By Tim Devaney and Tom Stein
From ON Magazine
Does the world really need another search engine?
Today machine search is good at helping you find a particular piece of information, like your corner pizza parlor. But when you have 20 million pages on the iPhone, machine search is not good at telling the difference between a mediocre page, a very good page, an excellent page, and a stunning page. Mahalo is based on the premise that humans write better search results and that the wisdom of the crowds is powerful at finding good links.
How has blogging changed the news media landscape?
I think it's made news more dangerous, which is good. For most of my life, news never felt very dangerous. And now, for better or worse, news actually feels dangerous again. I think blogs play a huge role in that because news in general had become so censored, filtered, and sanitized. Go back to the original proto-blogger, Matt Drudge. He nearly brought down a president by ignoring news censorship.
Where does Mahalo sit in the search universe?
We sit somewhere between Wikipedia and Google. If you searched on the term "iPhone" in Wikipedia, you'd probably get a 20-page article, which is more information than most people want. We take that 20 pages and cut it down to 200 or 300 words and the 15 facts people care about most, like the release date, the price, how much memory it has, and so on. Similarly, if you do a Google search for iPhone, you might get 10 million results. So Mahalo selects the top 30, 40, or 50 pages, groups them into categories, and displays them with additional editorial content.
When you founded Weblogs, Inc., you were among the first to build a true media company around blogs. How did traditional media types react?
They said it'll never work, it'll never scale, it'll never make money, advertisers will not want to do it.
What did you see that other people didn't?
My partner Brian and I assumed that it would work. This was my great revelation about entrepreneurs: They believe something is going to work, so they go at it with a delusional nature that frees them from fear of failure. It was clear to us there was an audience of people who like blogs. It was clear that you could make a business out of it. Then the only thing left is execution. It's similar for Mahalo: It's clear that humans write better search results, it's just a matter of executing.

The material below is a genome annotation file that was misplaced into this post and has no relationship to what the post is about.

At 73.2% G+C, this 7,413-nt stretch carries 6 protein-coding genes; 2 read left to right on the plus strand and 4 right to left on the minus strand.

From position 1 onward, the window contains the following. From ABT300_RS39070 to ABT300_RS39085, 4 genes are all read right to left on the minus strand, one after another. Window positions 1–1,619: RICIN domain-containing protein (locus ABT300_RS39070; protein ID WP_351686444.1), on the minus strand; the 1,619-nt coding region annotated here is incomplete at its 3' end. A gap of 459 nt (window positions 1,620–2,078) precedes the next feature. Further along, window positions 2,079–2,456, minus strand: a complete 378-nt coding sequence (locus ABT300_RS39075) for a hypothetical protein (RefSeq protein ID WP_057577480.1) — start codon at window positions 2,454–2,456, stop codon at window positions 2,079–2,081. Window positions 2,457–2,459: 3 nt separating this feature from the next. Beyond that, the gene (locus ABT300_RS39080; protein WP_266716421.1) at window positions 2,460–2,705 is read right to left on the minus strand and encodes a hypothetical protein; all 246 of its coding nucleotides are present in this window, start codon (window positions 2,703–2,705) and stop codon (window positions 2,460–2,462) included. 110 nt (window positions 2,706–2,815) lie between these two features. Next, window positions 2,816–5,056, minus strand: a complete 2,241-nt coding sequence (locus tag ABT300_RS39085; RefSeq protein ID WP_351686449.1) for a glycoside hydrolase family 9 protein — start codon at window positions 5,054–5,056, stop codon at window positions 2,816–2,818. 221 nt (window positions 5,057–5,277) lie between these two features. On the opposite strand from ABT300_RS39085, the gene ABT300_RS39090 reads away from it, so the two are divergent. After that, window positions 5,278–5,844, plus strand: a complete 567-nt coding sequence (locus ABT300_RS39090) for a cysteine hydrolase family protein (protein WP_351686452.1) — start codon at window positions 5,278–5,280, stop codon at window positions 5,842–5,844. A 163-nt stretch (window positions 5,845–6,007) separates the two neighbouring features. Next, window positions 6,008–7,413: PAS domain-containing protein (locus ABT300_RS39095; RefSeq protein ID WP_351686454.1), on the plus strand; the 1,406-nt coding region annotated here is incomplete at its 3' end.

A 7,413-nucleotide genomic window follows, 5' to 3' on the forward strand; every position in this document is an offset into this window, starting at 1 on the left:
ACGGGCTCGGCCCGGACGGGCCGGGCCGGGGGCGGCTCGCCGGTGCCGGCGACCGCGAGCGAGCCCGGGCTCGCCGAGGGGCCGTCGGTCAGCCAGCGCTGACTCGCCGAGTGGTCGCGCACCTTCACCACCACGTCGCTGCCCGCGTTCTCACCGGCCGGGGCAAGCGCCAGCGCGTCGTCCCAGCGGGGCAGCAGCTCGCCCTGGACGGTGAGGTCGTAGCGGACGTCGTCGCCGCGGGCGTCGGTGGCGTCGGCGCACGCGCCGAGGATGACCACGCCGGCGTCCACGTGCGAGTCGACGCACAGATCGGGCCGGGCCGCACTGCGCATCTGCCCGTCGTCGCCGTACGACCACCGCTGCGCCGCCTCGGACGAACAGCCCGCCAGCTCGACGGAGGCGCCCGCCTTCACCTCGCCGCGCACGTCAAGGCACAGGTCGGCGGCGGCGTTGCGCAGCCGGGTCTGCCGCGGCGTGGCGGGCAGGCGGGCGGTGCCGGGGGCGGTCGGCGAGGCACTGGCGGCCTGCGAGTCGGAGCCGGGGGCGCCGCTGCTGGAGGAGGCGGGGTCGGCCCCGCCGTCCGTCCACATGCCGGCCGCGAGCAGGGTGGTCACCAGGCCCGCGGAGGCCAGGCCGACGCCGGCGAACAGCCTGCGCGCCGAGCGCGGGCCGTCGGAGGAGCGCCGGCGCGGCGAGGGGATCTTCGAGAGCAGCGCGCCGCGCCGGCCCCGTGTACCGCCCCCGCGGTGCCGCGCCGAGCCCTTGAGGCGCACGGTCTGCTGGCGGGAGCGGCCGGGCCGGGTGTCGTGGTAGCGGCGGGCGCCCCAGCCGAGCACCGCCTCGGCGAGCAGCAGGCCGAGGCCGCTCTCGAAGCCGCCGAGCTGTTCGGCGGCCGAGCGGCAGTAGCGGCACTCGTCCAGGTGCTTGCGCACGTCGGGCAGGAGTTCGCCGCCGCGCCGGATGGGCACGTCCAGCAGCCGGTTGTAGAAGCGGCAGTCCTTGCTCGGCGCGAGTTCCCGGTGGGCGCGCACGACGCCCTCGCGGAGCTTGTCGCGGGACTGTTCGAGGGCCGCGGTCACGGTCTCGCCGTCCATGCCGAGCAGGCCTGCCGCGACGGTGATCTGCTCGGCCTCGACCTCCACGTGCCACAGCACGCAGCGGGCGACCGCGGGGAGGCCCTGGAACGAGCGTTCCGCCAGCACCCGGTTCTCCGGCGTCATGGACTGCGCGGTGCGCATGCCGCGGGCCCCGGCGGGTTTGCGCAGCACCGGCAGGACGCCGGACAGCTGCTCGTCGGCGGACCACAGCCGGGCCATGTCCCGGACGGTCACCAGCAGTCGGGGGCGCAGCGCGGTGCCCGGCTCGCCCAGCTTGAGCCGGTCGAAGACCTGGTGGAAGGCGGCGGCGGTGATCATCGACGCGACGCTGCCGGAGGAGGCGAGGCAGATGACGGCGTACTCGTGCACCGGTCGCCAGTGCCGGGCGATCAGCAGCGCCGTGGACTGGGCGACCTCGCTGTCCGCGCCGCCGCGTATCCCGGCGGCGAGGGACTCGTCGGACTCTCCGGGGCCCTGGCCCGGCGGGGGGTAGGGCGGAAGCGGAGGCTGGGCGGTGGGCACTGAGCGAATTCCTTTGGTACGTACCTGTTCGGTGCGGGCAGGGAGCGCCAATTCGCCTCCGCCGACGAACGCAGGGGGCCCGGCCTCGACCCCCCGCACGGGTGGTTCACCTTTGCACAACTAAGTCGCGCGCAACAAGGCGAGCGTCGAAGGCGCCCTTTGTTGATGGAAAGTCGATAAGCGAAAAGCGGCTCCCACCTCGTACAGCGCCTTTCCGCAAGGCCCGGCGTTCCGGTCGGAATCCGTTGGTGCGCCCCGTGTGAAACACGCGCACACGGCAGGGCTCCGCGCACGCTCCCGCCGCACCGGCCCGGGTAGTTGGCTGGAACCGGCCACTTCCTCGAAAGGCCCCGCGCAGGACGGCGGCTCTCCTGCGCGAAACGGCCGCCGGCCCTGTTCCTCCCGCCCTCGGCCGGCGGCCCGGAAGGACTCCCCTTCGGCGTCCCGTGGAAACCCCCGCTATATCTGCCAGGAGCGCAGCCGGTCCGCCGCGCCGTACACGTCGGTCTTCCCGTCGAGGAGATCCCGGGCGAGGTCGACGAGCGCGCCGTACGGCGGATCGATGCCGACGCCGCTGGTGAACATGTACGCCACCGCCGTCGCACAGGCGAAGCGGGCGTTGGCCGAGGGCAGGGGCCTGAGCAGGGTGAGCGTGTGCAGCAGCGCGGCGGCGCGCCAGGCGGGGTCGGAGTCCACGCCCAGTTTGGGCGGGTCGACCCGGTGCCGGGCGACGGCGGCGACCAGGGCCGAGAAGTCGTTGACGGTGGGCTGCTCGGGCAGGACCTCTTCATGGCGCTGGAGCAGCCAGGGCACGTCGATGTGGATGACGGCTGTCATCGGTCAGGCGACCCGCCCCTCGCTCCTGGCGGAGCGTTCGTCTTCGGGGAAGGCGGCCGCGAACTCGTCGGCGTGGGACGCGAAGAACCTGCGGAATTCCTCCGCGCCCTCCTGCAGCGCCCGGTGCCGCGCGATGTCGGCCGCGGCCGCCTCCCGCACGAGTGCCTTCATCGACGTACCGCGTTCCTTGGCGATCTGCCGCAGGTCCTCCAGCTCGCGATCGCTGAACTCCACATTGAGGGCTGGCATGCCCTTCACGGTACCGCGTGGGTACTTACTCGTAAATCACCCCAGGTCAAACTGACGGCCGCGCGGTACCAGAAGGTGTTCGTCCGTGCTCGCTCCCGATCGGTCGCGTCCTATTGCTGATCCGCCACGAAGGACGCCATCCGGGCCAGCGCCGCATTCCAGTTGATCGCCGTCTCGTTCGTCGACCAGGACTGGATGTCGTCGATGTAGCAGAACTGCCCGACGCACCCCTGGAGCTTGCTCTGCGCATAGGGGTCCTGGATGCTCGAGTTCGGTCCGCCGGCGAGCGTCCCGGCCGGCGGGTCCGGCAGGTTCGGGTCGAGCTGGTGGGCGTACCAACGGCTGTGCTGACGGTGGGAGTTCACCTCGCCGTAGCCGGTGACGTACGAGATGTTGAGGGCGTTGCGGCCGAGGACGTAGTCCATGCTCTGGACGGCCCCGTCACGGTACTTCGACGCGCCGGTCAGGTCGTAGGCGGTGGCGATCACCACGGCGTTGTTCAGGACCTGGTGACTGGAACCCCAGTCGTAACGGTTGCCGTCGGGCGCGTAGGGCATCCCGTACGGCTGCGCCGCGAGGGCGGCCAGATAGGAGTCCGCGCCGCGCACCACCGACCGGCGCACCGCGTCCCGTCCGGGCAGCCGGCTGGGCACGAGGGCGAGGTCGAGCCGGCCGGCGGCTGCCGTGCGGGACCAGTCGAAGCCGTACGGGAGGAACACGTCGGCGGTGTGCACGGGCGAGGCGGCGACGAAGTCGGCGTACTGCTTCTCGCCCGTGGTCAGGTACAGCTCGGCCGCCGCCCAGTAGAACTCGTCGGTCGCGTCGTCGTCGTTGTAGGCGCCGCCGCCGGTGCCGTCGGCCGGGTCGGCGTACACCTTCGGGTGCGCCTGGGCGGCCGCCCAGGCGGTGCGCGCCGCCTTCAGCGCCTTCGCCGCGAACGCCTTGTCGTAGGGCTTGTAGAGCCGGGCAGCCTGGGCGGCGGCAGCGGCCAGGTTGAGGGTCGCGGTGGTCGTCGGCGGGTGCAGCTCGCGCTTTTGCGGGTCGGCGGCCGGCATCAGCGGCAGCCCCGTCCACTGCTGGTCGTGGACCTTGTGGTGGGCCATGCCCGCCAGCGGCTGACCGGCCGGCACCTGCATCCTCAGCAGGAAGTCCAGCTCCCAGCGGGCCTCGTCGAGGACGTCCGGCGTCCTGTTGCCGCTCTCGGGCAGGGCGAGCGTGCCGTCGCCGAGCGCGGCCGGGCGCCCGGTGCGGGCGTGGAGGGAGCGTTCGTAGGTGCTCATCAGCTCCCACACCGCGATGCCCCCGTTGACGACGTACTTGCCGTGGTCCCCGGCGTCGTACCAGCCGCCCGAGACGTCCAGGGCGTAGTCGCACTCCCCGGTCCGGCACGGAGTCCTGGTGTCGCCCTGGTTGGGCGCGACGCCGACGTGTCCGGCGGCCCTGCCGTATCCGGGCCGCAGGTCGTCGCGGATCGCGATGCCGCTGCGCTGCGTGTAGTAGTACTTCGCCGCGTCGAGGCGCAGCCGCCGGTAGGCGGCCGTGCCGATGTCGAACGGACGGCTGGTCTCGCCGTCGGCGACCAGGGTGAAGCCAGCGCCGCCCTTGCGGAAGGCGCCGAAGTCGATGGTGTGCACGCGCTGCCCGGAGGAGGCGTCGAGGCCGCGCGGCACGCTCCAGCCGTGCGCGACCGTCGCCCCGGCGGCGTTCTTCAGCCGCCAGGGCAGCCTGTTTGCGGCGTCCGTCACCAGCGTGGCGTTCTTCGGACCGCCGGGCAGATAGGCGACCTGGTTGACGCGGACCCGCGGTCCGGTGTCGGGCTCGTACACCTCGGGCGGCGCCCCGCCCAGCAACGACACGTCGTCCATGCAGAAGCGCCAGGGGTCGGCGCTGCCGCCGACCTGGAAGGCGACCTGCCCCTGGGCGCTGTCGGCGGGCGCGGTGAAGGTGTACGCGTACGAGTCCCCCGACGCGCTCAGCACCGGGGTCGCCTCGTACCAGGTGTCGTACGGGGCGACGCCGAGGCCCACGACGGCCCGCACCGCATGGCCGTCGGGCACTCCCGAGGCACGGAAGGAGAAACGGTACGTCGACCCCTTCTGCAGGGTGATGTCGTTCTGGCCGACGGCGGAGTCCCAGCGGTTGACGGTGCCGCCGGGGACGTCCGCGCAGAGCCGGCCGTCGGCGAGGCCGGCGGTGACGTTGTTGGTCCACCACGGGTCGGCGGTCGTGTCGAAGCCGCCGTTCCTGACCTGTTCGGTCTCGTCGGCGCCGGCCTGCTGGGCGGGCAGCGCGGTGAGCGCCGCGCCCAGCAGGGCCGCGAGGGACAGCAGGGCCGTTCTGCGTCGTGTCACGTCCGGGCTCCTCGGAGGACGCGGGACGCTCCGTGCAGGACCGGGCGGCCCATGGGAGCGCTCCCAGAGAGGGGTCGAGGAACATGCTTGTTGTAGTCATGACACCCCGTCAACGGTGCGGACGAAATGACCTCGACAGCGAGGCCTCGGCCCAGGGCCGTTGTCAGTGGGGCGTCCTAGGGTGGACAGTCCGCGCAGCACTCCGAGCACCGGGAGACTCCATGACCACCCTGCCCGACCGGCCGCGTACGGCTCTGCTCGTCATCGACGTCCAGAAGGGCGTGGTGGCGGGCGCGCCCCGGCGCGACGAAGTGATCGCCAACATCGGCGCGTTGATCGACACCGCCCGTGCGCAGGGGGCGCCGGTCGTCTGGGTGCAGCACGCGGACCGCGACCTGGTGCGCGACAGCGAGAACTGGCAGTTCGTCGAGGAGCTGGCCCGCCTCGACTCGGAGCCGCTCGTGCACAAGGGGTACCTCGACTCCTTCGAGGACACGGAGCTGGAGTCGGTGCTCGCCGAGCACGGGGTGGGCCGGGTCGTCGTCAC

Are there other ideas out there that people are skeptical about but you believe will one day be embraced?
Owning your social network is a meme people just don't think is important. But when they get into year three or four of Facebook, they realize they have invested all this time and effort and they don't own anything. On a site like Ning, you own your social network and you can export it and manipulate it and grow it any way you want. I think that's a dangerous and interesting idea that's going to be very big.
When did you realize you're an information junkie?
As a teenager, any chance that I had to copy software, I would. If somebody's dad had Autodesk and it was on 16 disks, I'd make a copy even if it took three hours. I felt like I had to have this stuff in case I needed it at some point. I spent a lot of money on floppy disks.
How do you manage the explosion of personal information?
I don't even try to keep up with my e-mails and IMs. I get from 400 to 500 e-mails a day, and it's impossible to respond to them all. At some point, I stopped feeling bad about it. If it's important, the person will e-mail again or call.
I like screen real estate, and I don't like to switch windows. So I have a Mac with three large monitors. I basically have everything open at the same time. I have analytics, IRC chats, web pages, e-mails, Twitter, Facebook, iTunes, and two or three instant-message clients. I also like to have a lot of RAM in the machines, like 4 gig or 8 gig, more than you could possibly use. And I like to have really powerful graphics cards so I don't have any lag. And storage goes without saying. I have a lot of storage.
What piece of information would you really like to have at your fingertips right now?
I'm really curious to know if there are other life forms out there, where they are, and how to get in touch with them. I think any logical person would say that the chance of us being the only living creatures in the universe is very small. But an intelligent person would also say the chance of us connecting with another species is also very small.